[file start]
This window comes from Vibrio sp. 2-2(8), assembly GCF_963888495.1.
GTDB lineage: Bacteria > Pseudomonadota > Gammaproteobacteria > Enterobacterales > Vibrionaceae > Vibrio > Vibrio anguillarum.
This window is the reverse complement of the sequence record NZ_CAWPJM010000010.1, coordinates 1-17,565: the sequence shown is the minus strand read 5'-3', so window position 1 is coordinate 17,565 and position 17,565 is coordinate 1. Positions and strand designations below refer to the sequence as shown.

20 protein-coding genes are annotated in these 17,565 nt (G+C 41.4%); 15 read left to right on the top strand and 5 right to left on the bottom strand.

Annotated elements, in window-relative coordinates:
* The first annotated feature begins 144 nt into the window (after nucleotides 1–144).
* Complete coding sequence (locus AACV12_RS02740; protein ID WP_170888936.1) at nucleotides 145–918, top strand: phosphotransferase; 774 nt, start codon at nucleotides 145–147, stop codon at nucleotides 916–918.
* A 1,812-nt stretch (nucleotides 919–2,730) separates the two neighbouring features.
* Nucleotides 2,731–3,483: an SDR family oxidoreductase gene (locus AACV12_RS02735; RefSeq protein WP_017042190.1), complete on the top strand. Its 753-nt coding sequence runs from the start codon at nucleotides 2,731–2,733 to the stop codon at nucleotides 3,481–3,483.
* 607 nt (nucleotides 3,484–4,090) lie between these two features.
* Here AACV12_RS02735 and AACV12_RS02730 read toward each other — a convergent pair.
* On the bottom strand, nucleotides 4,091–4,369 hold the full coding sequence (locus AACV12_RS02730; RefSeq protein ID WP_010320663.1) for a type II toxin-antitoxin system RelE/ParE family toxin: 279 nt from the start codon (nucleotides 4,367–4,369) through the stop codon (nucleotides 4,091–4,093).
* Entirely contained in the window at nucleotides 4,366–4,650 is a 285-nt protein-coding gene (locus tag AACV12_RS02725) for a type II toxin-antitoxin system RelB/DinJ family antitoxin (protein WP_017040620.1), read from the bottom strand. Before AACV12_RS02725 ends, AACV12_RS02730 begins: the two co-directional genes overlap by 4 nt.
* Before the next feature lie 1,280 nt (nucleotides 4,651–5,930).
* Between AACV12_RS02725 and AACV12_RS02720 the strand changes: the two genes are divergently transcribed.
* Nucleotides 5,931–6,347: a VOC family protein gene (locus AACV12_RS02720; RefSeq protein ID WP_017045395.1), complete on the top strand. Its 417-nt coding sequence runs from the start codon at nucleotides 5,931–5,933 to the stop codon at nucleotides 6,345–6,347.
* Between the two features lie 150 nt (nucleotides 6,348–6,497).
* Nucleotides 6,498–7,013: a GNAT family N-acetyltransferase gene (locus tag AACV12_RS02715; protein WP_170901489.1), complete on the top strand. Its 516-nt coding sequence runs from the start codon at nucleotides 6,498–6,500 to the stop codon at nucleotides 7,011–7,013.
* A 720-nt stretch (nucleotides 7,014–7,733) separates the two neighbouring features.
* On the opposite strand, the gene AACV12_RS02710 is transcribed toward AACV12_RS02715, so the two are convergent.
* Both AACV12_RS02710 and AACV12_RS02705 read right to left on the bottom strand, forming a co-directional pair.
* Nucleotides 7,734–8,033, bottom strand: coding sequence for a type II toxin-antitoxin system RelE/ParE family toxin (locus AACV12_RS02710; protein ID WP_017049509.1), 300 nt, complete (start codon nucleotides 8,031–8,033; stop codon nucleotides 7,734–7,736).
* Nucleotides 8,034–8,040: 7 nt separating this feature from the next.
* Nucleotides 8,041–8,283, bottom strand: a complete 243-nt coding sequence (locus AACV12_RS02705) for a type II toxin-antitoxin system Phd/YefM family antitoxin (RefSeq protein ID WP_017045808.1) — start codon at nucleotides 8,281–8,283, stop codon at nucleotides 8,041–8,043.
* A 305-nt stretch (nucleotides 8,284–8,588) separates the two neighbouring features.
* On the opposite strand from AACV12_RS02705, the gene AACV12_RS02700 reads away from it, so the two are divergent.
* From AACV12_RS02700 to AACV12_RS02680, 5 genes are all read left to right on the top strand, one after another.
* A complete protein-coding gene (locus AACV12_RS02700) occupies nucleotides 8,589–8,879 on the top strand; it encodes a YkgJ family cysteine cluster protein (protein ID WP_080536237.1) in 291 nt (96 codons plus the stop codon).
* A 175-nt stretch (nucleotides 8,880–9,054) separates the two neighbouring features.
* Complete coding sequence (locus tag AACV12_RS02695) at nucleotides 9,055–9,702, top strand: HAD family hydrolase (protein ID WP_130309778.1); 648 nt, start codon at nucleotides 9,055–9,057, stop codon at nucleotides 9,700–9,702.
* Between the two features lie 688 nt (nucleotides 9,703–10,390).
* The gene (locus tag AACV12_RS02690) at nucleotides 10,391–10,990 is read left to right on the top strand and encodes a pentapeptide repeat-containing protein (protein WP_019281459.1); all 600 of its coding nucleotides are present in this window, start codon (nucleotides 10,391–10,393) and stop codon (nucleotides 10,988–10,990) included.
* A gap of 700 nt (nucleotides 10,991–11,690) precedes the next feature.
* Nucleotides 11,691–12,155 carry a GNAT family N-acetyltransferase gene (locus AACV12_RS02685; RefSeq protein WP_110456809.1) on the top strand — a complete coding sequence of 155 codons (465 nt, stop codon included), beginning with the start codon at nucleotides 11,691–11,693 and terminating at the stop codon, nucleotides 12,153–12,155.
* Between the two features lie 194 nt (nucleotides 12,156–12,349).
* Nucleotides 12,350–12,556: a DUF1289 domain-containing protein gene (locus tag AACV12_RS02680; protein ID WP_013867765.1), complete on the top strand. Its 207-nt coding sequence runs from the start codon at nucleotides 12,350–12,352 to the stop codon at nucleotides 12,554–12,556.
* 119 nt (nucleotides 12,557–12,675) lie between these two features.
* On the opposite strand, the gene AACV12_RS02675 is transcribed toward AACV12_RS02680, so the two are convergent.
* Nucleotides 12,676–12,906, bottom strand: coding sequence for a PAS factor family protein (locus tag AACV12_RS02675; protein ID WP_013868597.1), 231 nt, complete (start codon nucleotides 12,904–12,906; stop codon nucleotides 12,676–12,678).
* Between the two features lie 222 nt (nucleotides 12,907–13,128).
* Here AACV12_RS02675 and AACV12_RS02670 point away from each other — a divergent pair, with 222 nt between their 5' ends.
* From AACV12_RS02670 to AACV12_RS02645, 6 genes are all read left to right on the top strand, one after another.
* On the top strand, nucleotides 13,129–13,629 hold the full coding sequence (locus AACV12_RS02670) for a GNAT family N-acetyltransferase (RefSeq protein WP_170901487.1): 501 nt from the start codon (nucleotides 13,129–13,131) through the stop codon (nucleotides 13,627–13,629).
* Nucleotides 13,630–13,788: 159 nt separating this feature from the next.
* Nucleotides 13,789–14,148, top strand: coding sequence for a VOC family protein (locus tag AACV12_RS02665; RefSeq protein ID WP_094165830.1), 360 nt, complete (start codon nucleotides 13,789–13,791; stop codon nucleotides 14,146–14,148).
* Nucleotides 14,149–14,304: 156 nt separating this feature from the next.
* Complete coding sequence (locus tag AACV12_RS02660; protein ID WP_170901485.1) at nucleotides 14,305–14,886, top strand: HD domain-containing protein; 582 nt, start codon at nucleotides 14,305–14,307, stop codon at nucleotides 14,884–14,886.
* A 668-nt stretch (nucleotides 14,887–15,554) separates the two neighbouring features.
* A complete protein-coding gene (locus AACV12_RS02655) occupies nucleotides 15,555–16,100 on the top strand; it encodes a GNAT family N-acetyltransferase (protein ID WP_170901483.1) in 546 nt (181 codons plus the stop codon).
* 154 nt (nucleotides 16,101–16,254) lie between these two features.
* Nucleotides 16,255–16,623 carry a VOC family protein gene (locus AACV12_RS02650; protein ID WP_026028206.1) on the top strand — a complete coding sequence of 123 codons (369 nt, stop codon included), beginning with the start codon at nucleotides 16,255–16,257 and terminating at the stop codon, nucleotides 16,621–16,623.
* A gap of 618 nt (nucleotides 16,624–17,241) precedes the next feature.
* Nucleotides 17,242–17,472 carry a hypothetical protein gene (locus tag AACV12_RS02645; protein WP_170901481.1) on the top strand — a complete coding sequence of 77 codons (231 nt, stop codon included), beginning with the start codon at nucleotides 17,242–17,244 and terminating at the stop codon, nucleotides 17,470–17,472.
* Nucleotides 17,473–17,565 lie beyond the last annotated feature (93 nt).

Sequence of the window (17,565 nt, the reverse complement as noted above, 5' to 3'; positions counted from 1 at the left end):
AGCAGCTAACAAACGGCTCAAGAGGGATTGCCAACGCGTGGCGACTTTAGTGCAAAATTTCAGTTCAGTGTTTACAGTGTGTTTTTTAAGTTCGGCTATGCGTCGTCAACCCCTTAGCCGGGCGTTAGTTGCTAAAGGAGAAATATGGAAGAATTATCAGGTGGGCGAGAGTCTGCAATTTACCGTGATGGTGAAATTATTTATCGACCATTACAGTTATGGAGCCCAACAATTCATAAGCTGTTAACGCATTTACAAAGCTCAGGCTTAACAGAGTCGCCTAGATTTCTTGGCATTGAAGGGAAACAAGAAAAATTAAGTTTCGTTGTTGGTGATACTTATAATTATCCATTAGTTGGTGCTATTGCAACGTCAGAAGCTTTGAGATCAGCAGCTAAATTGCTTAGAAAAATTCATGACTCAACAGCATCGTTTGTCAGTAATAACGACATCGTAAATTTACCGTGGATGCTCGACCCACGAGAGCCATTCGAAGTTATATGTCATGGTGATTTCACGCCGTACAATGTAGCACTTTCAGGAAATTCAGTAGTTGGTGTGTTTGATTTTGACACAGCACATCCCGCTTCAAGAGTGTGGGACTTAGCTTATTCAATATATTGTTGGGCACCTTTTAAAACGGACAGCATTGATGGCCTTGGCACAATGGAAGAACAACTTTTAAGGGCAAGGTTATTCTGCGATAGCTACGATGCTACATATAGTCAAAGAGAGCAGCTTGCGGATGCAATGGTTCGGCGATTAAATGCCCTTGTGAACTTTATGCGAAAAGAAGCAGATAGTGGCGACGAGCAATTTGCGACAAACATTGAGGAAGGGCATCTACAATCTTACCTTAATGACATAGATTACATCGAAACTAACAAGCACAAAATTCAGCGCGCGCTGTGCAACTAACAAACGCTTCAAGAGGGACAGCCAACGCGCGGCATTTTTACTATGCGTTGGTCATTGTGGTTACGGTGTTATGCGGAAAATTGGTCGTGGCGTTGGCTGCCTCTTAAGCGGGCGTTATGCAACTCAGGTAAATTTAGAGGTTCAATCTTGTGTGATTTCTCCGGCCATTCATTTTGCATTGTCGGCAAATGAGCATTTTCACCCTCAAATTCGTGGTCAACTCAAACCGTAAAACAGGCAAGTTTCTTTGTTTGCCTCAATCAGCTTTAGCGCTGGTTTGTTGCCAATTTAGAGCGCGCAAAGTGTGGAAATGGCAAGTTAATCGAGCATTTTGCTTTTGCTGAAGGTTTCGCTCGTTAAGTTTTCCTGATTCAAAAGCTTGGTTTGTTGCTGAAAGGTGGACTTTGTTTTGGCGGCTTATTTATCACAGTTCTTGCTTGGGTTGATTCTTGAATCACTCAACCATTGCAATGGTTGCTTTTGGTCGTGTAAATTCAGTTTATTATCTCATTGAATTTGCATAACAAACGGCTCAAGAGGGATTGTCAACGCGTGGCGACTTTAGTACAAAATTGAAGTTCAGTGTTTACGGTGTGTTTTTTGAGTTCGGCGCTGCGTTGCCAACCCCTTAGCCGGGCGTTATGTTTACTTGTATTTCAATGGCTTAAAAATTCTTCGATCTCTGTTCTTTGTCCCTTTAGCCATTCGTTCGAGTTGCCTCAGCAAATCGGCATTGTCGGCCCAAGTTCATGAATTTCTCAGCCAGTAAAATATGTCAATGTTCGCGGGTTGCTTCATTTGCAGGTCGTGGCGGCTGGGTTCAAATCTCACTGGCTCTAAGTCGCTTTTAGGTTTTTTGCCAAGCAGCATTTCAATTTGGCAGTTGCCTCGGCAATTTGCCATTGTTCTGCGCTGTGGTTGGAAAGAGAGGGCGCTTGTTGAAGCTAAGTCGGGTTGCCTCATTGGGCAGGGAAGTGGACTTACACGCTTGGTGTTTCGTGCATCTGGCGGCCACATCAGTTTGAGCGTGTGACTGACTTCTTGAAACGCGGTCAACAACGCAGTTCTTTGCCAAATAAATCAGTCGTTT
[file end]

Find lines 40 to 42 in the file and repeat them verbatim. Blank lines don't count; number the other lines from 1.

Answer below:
* Between the two features lie 222 nt (nucleotides 12,907–13,128).
* Here AACV12_RS02675 and AACV12_RS02670 point away from each other — a divergent pair, with 222 nt between their 5' ends.
* From AACV12_RS02670 to AACV12_RS02645, 6 genes are all read left to right on the top strand, one after another.